# correct formula for Mass Defect / Binding Energy? [closed]

I'm a web developer and I have to change an online course. The course teaches Advanced Nuclear Theory. In the 'Mass Defect and Binding Energy' chapter, it has this formula:

$\Delta M = Z(m_p) + N(m_n) - \frac{A}{Z}(M)$

. In the formula above, the letter 'p' and 'n' are written in subscript, and for the 'AZM' part, the letter A (written in superscript) is above the letter Z (which is in subscript). Above this equation, this is written

1/1(p) + 1/0(n) -> 2/1(D)

mass of proton = 1.007272 u
mass of neutron = 1.008665 u
mass of deuterium nuclear = 2.013553 u


. Below the equation which I wrote above (delta M = Z(mp) + N(mn) - A/Z(M)), the worker / user is asked to fill in the blank:

∆M = __ x __ + __ x __ - __

B.E. of nucleaus = 931.5 x __ MeV

When the neutron and proton combine, the nuclear force pulling them together does __ MeV of work.


Now, can anyone tell me what the correct answers are to the blanks? I'm just a web developer and I have to write a program which checks that the user filled in the correct answers, but I do not know the correct answers. I have some knowledge of physics and I'm guessing mp = mass of proton, mn = mass of neutron and then M = mass of deuterium nucleus, but what about the other blanks?

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## closed as off-topic by jinawee, Jims Bond, Kyle Kanos, Brandon Enright, Qmechanic♦Mar 22 '14 at 10:22

This question appears to be off-topic. The users who voted to close gave this specific reason:

• "Homework-like questions should ask about a specific physics concept and show some effort to work through the problem. We want our questions to be useful to the broader community, and to future users. See our meta site for more guidance on how to edit your question to make it better" – jinawee, Jims Bond, Kyle Kanos, Brandon Enright, Qmechanic
If this question can be reworded to fit the rules in the help center, please edit the question.

Can you edit your question using Latex? –  Ali Mar 21 '14 at 14:44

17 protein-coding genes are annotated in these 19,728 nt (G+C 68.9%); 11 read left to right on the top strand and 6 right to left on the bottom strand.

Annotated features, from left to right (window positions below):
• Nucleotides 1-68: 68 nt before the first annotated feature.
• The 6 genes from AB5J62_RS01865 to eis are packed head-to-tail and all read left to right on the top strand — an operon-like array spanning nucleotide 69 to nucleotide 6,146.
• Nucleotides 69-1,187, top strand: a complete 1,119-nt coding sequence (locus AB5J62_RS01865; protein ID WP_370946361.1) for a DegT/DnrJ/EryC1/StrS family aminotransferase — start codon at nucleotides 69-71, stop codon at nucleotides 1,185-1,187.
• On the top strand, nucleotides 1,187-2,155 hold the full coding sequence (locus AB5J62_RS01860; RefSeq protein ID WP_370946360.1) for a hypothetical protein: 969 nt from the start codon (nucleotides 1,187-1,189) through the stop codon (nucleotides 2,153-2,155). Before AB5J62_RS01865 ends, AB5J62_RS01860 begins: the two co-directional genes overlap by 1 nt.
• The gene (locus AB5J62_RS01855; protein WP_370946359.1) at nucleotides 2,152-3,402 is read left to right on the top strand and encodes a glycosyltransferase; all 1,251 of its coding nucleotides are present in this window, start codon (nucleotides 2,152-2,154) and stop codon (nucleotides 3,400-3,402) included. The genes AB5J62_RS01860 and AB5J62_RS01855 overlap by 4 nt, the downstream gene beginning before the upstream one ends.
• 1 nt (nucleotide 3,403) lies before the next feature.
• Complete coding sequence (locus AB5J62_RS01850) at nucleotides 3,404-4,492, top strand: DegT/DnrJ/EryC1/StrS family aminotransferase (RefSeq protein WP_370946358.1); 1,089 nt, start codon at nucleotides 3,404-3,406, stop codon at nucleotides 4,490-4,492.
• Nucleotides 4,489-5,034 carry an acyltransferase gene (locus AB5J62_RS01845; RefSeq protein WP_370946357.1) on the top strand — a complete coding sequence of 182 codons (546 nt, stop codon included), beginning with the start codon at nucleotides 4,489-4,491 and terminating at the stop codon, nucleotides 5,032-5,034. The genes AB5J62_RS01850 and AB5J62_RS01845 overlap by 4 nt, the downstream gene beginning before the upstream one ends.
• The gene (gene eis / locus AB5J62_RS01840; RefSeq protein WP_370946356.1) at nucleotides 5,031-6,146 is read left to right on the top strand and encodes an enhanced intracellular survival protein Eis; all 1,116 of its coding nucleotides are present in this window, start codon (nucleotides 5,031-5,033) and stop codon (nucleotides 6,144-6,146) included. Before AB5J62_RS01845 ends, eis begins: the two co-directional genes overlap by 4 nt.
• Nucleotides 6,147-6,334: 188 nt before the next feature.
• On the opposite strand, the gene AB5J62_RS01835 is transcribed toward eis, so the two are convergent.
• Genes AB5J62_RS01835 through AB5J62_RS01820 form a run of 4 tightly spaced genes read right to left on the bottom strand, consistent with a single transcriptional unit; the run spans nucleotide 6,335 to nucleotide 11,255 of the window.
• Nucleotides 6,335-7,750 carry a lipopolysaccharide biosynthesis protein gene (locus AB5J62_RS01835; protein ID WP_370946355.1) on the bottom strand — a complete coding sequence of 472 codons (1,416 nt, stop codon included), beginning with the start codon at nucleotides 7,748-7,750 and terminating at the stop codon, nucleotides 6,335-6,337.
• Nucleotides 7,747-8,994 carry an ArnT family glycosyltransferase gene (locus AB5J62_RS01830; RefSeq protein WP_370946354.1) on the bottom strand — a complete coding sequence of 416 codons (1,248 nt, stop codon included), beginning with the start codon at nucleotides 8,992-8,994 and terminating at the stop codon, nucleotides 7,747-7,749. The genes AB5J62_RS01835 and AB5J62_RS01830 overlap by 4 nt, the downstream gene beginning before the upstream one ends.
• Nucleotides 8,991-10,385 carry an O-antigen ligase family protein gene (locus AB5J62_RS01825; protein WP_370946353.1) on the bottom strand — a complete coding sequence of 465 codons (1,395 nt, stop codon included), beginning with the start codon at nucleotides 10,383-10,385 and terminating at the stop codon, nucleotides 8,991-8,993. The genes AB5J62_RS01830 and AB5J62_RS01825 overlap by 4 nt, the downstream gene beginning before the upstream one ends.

@Ali hm, after reading this: physics.stackexchange.com/editing-help#latex I am guessing you want me to add the dollarSign to some of the inline stuff? I tried using the single dollarSign in front of the inline equations but it didn't work :s –  user2719875 Mar 21 '14 at 14:55
I'll do one line. Sorry, I'm extremely busy at the moment; otherwise I would have finished the edit. –  Ali Mar 21 '14 at 14:59
The course director/instructor should be able to provide you with the answers. I do not imagine that they would request a web developer to create a program that grades answers and not be willing to tell them what the correct answers are. Understandably, we cannot just tell you the correct answers because then the students would be able to look them up here and that would defeat the purpose of your hard work. –  Jims Bond Mar 21 '14 at 15:07
@Jim the course was created years ago with old software, I'm just updating the course and making it look better. The course replaced the in-class learning and the course instructor left after this course was developed. This is just an exercise which is supposed to show the correct answer after 3 incorrect tries (it's not a test or exam). As long as the workers know the correct answer, it is good (again, these aren't "students who are taking online tests", they are probably 30+ year old engineers working in a nuclear plant who need to know this for their own safety. –  user2719875 Mar 21 '14 at 15:13

On the Wikipedia page for the semi-empirical mass formula (based on the Gamow liquid drop model of nuclei) it basically says that the mass defect $\Delta M$ is given by the difference in the masses of the unbound protons and neutrons $Zm_p+Nm_n$ minus the actual mass of the nucleus, $^A_ZM$ (the rest of the semi-empirical formula is not needed here).
So in order, the blanks should be typeset as $Z,m_p,N,m_n,^A_ZM,\Delta M,$ and 2.22 MeV.
@user2719875: Sorry, I typed it wrong, it should be $m_p$ rather than $m_m$ (corrected it in answer). The Wikipedia article I linked says that $Z$ is the number of protons and $N$ is the number of neutrons (since you're adding together the total mass of the unbound nuclei, so you multiply the mass of the proton times the number of protons there are, and same for the number of neutrons). –  DumpsterDoofus Mar 21 '14 at 17:30